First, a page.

Mitigating risks is talked about so often among supply-chain professionals, you'd think the majority of companies would have mature processes in place and be spinning all sorts of financial performance advantages from them.
But, as is often the case, water cooler buzz doesn't always translate into real-life practice.
Only 41 percent of the 209 companies surveyed are considered to have mature supply-chain risk management processes, according to a recent study by the Massachusetts Institute of Technology (MIT) Forum for Supply Chain Innovation, conducted in conjunction with PricewaterhouseCoopers (PwC).
These are the companies investing in developing advanced risk reduction capabilities. Companies with mature risk processes tend to perform better both operationally and financially, and supply-chain risk management helps all parts of the business — from product design, development, operations, and through to sales — the organizations found.
The glaring downside, though, is that as many as 60 percent of the surveyed companies pay only marginal attention to risk reduction processes. These companies with immature risk processes typically mitigate risk by either increasing capacity or strategically positioning additional inventory, according to the report. (You can read the news and download the 2013 Global Supply Chain and Risk Management Strategy report here.)
Worse still, more than 60 percent of respondents said their performance indicators have fallen by 3 percent because of supply-chain disruptions.
These results validated a few key principles that companies can apply to risk mitigation strategies and prepare for future opportunities. According to the report, they include:
- Mature companies that invest in supply-chain flexibility are more resilient in facing disruptions than mature companies that don't.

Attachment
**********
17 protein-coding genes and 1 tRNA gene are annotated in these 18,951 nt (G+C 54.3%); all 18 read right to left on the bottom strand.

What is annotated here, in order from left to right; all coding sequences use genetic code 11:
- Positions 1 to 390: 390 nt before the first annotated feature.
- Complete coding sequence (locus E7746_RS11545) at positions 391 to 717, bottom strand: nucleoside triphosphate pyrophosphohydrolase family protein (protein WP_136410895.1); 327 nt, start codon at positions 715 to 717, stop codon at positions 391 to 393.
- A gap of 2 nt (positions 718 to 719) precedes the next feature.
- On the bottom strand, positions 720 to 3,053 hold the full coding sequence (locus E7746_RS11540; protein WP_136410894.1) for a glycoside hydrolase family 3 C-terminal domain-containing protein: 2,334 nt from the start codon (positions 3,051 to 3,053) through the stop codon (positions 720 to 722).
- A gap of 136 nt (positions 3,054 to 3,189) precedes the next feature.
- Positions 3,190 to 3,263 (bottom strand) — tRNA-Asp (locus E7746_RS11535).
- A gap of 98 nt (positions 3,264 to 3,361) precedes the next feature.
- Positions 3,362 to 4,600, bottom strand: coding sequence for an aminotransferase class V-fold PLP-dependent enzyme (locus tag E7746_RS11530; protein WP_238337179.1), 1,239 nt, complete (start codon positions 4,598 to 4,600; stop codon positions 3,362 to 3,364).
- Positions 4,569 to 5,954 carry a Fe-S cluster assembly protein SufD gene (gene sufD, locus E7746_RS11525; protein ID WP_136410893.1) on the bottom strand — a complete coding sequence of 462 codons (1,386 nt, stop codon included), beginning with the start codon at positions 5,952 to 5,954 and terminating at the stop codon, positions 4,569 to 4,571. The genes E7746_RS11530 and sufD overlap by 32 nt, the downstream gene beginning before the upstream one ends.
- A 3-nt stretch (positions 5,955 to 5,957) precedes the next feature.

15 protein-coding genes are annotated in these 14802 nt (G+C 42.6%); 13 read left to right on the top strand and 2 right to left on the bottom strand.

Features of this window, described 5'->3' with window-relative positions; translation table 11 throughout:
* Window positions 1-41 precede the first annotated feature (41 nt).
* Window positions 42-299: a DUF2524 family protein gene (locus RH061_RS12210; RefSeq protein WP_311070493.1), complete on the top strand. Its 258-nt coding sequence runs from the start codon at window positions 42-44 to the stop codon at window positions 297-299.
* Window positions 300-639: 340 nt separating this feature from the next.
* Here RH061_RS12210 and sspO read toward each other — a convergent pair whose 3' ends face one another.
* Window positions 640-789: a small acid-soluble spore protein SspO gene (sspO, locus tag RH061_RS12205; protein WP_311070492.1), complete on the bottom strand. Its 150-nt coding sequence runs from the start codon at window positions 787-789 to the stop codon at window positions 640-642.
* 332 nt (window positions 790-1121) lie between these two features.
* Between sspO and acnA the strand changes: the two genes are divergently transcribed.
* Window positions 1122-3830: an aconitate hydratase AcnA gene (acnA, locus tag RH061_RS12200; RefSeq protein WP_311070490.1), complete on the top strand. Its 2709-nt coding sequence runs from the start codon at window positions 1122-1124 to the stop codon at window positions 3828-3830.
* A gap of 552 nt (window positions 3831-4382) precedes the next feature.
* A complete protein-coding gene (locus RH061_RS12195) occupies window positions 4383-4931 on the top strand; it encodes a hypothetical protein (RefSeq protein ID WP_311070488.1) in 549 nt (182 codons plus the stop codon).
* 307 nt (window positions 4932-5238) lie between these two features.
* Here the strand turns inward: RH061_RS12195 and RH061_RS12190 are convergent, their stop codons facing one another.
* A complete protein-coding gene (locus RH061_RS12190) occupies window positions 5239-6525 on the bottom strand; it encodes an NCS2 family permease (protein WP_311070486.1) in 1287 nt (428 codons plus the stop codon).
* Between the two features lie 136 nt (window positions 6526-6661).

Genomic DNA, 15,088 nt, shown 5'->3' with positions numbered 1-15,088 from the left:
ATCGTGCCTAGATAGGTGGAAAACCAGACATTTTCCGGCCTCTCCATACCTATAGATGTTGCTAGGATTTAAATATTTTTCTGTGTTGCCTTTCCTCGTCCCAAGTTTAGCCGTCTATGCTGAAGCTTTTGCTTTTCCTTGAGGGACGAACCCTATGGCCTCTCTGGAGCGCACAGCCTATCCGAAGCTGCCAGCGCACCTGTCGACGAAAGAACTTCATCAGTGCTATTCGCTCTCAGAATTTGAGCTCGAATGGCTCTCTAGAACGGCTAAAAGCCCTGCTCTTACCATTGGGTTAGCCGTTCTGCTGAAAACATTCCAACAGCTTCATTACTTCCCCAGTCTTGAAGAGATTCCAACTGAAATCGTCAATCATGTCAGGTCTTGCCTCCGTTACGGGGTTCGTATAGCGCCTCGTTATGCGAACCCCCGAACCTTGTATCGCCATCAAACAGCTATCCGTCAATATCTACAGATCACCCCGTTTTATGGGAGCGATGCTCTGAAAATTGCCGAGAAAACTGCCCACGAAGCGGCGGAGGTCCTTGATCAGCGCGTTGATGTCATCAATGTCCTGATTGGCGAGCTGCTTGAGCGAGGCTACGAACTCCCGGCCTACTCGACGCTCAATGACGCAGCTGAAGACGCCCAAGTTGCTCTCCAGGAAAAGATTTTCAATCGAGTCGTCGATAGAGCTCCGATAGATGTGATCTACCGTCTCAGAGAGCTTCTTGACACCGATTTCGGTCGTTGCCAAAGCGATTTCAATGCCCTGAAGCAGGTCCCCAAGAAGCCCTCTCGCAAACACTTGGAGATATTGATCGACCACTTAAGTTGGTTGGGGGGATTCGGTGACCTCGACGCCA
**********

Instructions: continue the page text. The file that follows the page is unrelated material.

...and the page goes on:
- Mature companies investing in risk segmentation are more resilient regarding disruptions than mature companies that do not invest in risk segmentation.
- Companies with mature capabilities in supply-chain and risk management do better along all surveyed dimensions of operational and financial performance than immature companies.
Broadly speaking, as MIT professor David Simchi-Levi, founder of the MIT Forum, points out in a statement, flexibility is a critical cornerstone:
Our survey indicates that supply-chain disruptions have a significant impact on company business and financial performance, and companies that invest in supply-chain flexibility are more resilient to disruption than mature companies that don't. Flexibility is critical to a company's ability to adapt to change. A greater degree of flexibility in their businesses will allow companies to better respond to demand changes, labor strikes, technology changes, currency volatility, volatile energy, and oil prices.
But, as we all know, flexibility is just a high-level starting point to get some semblance of control over something as unwieldy as supply-chain disruptions and risks. MIT and PwC found other actions forward-thinking surveyed companies have taken to reduce exposure to supply-chain disruptions, such as:
- Creating and implementing a business continuity plan
- Implementing a dual sourcing strategy
- Using both a regional and global strategy
- Pursuing collaboration among first- and second-tier suppliers
- Pursuing demand collaboration with customers
- Applying forward buying and hedging strategies
What strategies has your company implemented to ensure that supply-chain risks and disruptions don't eat away at its operations and financial performance potential?